By Mark L. Blackman: On the evening of Tuesday, September 27 at its venue, the Brooklyn Commons Café, the New York Review of Science Fiction Readings Series skirted the haunting season of Hallowe’en, presenting fantasy writers N.K. Jemisin and Kai Ashante Wilson.
The event opened as usual with a welcome from producer/executive curator Jim Freund, longtime host of WBAI-FM’s Hour of the Wolf radio program on sf and fantasy (the show broadcasts and streams every Wednesday night/Thursday morning from 1:30-3:00 am and worldwide at wbai.org, and for a time afterwards may be heard on-demand as well as an RSS feed for podcasts), and a tongue-in-cheek caution that we were on Livestream (video and audio). Admission to the readings are always free, but, to fund the Series (which pays to rent its current space), the suggested donation (currently $7) may be raised; crowdfunding plans are in the thinking stage.
He then announced upcoming readings: November 1st (All Saints’ Day – not All Souls’ Day) will be the inaugural Margot Adler Memorial Reading; on November 15th, readers will be Kij Johnson and Sonya Taaffe; and Monday, December 12th, will be the traditional Family Night with Ellen Kushner and Delia Sherman. Looking ahead to 2017, take note that April 1st will be Samuel R. Delany’s 75th birthday.
The first reader, Kai Ashante Wilson, is a rising star of fantastic fiction, the author of the stories “Super Bass” (pronounced like the musical instrument, not the fish), “The Devil in America” (nominated for both the World Fantasy and Nebula Awards) and “Kaiju maximus®,” the novellas The Sorcerer of the Wildeeps and A Taste of Honey. His offering was a selection from his novelette, “Légendaire,” which appeared in the anthology, Stories for Chip (which celebrates the legacy of the aforementioned science fiction grandmaster Samuel R. Delany). Kai Ashante Wilson lives in New York City. Dedicated to Whitney Houston and Michael Jackson, and subsequently Prince, the fable, set in a sort of fantasy New Orleans, concerns a small boy whose prodigious dancing has attracted the attention of the local witches, or racosi (spelling uncertain). One counsels him to “get in some trouble” because the best dancers all have broken hearts. The imagery was beautiful.
During the break, a raffle was held, the prizes a copy of “The Devil in America” and what Freund described as the Kai Ashante Wilson Chapstick, and access at the $50 level to N.K. Jemisin’s Pantheon blog, Epiphany 2.0, along with a print out of part of her blog.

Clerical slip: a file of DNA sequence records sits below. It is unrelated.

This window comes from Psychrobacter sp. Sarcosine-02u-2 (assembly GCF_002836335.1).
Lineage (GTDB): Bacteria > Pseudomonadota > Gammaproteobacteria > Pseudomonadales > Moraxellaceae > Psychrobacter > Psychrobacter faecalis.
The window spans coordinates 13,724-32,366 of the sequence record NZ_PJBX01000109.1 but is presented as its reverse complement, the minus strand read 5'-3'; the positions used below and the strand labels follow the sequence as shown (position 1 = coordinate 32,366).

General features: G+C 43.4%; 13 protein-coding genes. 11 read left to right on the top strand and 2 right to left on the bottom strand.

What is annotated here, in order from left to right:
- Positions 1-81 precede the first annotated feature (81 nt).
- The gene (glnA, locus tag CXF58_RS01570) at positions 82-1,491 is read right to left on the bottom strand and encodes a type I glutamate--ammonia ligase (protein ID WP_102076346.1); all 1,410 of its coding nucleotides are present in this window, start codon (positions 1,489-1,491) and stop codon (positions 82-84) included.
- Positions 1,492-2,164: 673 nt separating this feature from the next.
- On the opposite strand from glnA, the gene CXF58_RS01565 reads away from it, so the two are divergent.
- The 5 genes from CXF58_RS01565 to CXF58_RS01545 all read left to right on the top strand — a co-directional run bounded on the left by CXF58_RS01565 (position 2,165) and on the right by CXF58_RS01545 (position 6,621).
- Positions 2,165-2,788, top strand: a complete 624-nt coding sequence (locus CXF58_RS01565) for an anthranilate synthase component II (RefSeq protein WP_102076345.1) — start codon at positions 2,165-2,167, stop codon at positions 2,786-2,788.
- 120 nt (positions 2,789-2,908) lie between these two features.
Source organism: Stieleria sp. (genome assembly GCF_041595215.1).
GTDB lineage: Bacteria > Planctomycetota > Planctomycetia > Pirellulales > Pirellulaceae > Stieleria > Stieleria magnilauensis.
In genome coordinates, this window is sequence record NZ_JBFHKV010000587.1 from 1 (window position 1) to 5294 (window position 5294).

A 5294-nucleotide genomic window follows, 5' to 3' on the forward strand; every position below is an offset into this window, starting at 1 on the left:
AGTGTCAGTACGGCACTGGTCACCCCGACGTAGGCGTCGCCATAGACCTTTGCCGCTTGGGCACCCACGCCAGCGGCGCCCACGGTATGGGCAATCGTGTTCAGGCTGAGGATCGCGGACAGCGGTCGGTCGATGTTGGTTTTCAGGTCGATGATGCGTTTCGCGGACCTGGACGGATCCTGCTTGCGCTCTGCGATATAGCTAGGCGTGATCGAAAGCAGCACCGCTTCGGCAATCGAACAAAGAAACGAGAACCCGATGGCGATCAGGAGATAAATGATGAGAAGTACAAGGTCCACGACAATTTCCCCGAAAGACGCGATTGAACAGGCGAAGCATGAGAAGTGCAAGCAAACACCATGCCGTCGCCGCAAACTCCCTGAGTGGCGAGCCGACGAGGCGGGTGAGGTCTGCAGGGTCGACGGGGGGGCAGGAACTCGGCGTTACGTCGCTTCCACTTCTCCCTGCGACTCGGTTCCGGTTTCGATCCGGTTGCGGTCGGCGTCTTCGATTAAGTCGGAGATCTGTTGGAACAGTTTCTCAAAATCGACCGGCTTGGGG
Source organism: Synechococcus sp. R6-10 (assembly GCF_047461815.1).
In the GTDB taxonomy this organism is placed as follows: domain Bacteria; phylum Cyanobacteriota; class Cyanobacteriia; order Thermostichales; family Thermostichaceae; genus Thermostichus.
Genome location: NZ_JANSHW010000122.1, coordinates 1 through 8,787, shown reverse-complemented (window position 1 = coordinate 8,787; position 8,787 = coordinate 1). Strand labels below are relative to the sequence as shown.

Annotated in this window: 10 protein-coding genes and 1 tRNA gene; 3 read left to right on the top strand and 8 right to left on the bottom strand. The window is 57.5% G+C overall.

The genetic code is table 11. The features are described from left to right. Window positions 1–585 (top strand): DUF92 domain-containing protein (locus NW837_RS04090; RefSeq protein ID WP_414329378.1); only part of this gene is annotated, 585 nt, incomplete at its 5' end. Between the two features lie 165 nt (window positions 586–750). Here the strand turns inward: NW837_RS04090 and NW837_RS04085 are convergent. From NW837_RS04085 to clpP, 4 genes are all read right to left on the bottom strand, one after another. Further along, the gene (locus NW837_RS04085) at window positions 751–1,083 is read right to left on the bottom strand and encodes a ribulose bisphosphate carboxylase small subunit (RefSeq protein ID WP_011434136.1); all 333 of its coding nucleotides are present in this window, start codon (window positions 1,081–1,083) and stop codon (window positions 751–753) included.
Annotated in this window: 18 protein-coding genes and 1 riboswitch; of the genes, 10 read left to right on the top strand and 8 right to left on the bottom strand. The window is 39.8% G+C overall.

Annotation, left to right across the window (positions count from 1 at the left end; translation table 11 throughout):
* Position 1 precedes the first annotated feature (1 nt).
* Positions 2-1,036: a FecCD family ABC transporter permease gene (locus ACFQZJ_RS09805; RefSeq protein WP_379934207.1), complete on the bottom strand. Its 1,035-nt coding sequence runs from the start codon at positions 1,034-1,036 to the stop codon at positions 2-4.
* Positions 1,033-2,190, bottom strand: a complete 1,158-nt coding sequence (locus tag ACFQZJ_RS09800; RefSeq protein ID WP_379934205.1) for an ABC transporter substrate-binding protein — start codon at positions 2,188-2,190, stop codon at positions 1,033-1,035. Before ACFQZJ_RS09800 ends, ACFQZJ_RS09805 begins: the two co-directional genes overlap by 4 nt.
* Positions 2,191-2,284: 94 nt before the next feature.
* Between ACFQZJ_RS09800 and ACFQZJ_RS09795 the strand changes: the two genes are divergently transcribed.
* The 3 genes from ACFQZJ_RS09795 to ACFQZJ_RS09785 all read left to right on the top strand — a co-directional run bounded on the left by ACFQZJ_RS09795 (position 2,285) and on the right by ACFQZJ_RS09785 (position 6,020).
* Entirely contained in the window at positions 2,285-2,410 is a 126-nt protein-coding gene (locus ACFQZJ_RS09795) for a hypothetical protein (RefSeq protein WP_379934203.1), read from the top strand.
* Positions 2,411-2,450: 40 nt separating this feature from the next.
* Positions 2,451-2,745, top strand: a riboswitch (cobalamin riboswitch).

The evening’s second reader, N.K. (the “N” stands for Nora) Jemisin, has been nominated multiple times for the Hugo, the Nebula and the World Fantasy Awards; shortlisted for the Crawford, the Gemmell Morningstar and the Tiptree Awards. In addition, she has won a Locus Award for Best First Novel as well as the Romantic Times’ Reviewer’s Choice Award, and, last month, won the Best Novel Hugo for The Fifth Season. (She is, noted Freund, the first black writer to win the Hugo Award in that category, Delany and Octavia Butler having received it in other categories.) Seven of her novels, a novella and a short story collection are out now from Orbit Books (the most recent is The Obelisk Gate, a follow-up to The Fifth Season and the second book in the Broken Earth Trilogy). Besides all that, she is the New York Times’ science fiction reviewer.
She shared “Red Dirt Witch,” a story that is not finished (this was its second draft), though it has already been sold, and that she is “not entirely happy with.” In Deep South Alabama in the still-segregated early ’60s, a poverty-stricken black herbalist is confronted both in this world and in dreams by a White Lady (the capitals soon became clear), a Celtic fae who steals (and taps) children of Power, and wants her newly adolescent daughter. In return, she offers an unsavory deal, that one life for the family’s prosperity and safety. (The Civil Rights movement would involve great struggle and lead to triumphant progress.) By audience demand, Jemisin read to the story’s (as it stood) conclusion.
In a Q&A, a woman asked “How are you not happy with that?” Another even said that she cried. Jemisin was “not sure” about why, and what was off. (The first draft was longer.) In response to another question, Jemisin revealed that it was based in part on her father’s side of the family; he was from the named town outside Birmingham, that her great-grandmother made a living healing and working magic for people, and that her grandmother was named Pauline, like the daughter in the story. (Perhaps the deeply personal connection to the story is why she was dissatisfied?) Wilson reported that he has other stories in that universe, and was urged to write a full novel. A photo session followed.
As customary at these Readings, the Jenna Felice Freebie Table offered giveaway books, and, for food and beverages, the Café was a few steps away.
The capacity crowd of about at least 70 included Melissa C. Beckman, Richard Bowes, Catelynn Cunningham, Lynn Cohen Koehler, Barbara Krasnoff, Matt Kressel, John Kwok, Mark Richards and Terence Taylor, the Series’ Technical Director, plus a cheering section of members of the Altered Fluid writing group and a brief walk-in from WBAI’s Max Schmid. Schmoozing and more partaking of the Café’s wares ensued.